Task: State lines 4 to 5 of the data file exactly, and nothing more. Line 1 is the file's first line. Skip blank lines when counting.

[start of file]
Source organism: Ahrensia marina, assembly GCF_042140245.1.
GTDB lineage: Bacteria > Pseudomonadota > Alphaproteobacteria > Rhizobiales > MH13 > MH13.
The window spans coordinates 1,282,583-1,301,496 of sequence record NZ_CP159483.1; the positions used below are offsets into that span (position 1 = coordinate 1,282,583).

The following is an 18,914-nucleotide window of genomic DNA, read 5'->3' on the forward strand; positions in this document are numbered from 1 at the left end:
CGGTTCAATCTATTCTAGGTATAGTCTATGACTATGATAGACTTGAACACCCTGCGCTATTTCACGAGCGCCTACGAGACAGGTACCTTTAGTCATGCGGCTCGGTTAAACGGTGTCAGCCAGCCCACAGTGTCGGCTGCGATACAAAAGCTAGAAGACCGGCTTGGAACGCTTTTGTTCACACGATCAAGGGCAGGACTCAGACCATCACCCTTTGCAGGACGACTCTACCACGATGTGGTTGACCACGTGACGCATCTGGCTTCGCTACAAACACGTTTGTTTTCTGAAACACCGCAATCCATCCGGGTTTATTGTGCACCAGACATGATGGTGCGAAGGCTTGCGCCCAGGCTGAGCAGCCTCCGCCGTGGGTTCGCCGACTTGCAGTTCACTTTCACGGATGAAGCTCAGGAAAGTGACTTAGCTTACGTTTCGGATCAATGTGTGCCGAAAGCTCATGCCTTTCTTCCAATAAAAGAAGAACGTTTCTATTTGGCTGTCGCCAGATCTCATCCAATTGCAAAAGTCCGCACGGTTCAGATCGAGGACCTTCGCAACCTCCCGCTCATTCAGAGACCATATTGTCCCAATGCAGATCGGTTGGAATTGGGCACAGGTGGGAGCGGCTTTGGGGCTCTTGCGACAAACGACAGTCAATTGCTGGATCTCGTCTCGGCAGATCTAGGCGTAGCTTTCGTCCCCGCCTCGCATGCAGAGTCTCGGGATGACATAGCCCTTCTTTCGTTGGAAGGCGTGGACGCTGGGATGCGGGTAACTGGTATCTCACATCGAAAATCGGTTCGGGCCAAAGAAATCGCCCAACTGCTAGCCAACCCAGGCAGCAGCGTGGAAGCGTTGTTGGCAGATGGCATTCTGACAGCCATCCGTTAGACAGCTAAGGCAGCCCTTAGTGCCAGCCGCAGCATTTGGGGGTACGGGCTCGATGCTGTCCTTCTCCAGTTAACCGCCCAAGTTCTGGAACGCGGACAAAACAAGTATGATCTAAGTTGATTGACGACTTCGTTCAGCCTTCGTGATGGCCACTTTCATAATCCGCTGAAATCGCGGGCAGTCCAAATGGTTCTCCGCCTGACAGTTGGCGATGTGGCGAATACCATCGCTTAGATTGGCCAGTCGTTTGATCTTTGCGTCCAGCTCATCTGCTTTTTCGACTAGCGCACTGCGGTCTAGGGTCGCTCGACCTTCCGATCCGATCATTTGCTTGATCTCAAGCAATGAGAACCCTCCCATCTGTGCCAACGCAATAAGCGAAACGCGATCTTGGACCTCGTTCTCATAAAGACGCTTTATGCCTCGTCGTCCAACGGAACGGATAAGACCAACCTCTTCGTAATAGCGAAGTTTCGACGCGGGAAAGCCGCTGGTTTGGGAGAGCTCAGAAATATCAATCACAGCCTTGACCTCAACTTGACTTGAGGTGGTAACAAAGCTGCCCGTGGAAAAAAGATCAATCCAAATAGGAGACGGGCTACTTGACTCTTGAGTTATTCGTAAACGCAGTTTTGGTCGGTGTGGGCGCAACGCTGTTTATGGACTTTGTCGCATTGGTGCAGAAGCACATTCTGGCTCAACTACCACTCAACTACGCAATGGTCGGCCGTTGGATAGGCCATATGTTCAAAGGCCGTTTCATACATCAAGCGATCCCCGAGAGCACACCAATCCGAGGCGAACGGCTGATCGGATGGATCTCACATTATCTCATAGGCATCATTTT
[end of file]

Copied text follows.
The following is an 18,914-nucleotide window of genomic DNA, read 5'->3' on the forward strand; positions in this document are numbered from 1 at the left end:
CGGTTCAATCTATTCTAGGTATAGTCTATGACTATGATAGACTTGAACACCCTGCGCTATTTCACGAGCGCCTACGAGACAGGTACCTTTAGTCATGCGGCTCGGTTAAACGGTGTCAGCCAGCCCACAGTGTCGGCTGCGATACAAAAGCTAGAAGACCGGCTTGGAACGCTTTTGTTCACACGATCAAGGGCAGGACTCAGACCATCACCCTTTGCAGGACGACTCTACCACGATGTGGTTGACCACGTGACGCATCTGGCTTCGCTACAAACACGTTTGTTTTCTGAAACACCGCAATCCATCCGGGTTTATTGTGCACCAGACATGATGGTGCGAAGGCTTGCGCCCAGGCTGAGCAGCCTCCGCCGTGGGTTCGCCGACTTGCAGTTCACTTTCACGGATGAAGCTCAGGAAAGTGACTTAGCTTACGTTTCGGATCAATGTGTGCCGAAAGCTCATGCCTTTCTTCCAATAAAAGAAGAACGTTTCTATTTGGCTGTCGCCAGATCTCATCCAATTGCAAAAGTCCGCACGGTTCAGATCGAGGACCTTCGCAACCTCCCGCTCATTCAGAGACCATATTGTCCCAATGCAGATCGGTTGGAATTGGGCACAGGTGGGAGCGGCTTTGGGGCTCTTGCGACAAACGACAGTCAATTGCTGGATCTCGTCTCGGCAGATCTAGGCGTAGCTTTCGTCCCCGCCTCGCATGCAGAGTCTCGGGATGACATAGCCCTTCTTTCGTTGGAAGGCGTGGACGCTGGGATGCGGGTAACTGGTATCTCACATCGAAAATCGGTTCGGGCCAAAGAAATCGCCCAACTGCTAGCCAACCCAGGCAGCAGCGTGGAAGCGTTGTTGGCAGATGGCATTCTGACAGCCATCCGTTAGACAGCTAAGGCAGCCCTTAGTGCCAGCCGCAGCATTTGGGGGTACGGGCTCGATGCTGTCCTTCTCCAGTTAACCGCCCAAGTTCTGGAACGCGGACAAAACAAGTATGATCTAAGTTGATTGACGACTTCGTTCAGCCTTCGTGATGGCCACTTTCATAATCCGCTGAAATCGCGGGCAGTCCAAATGGTTCTCCGCCTGACAGTTGGCGATGTGGCGAATACCATCGCTTAGATTGGCCAGTCGTTTGATCTTTGCGTCCAGCTCATCTGCTTTTTCGACTAGCGCACTGCGGTCTAGGGTCGCTCGACCTTCCGATCCGATCATTTGCTTGATCTCAAGCAATGAGAACCCTCCCATCTGTGCCAACGCAATAAGCGAAACGCGATCTTGGACCTCGTTCTCATAAAGACGCTTTATGCCTCGTCGTCCAACGGAACGGATAAGACCAACCTCTTCGTAATAGCGAAGTTTCGACGCGGGAAAGCCGCTGGTTTGGGAGAGCTCAGAAATATCAATCACAGCCTTGACCTCAACTTGACTTGAGGTGGTAACAAAGCTGCCCGTGGAAAAAAGATCAATCCAAATAGGAGACGGGCTACTTGACTCTTGAGTTATTCGTAAACGCAGTTTTGGTCGGTGTGGGCGCAACGCTGTTTATGGACTTTGTCGCATTGGTGCAGAAGCACATTCTGGCTCAACTACCACTCAACTACGCAATGGTCGGCCGTTGGATAGGCCATATGTTCAAAGGCCGTTTCATACATCAAGCGATCCCCGAGAGCACACCAATCCGAGGCGAACGGCTGATCGGATGGATCTCACATTATCTCATAGGCATCATTTT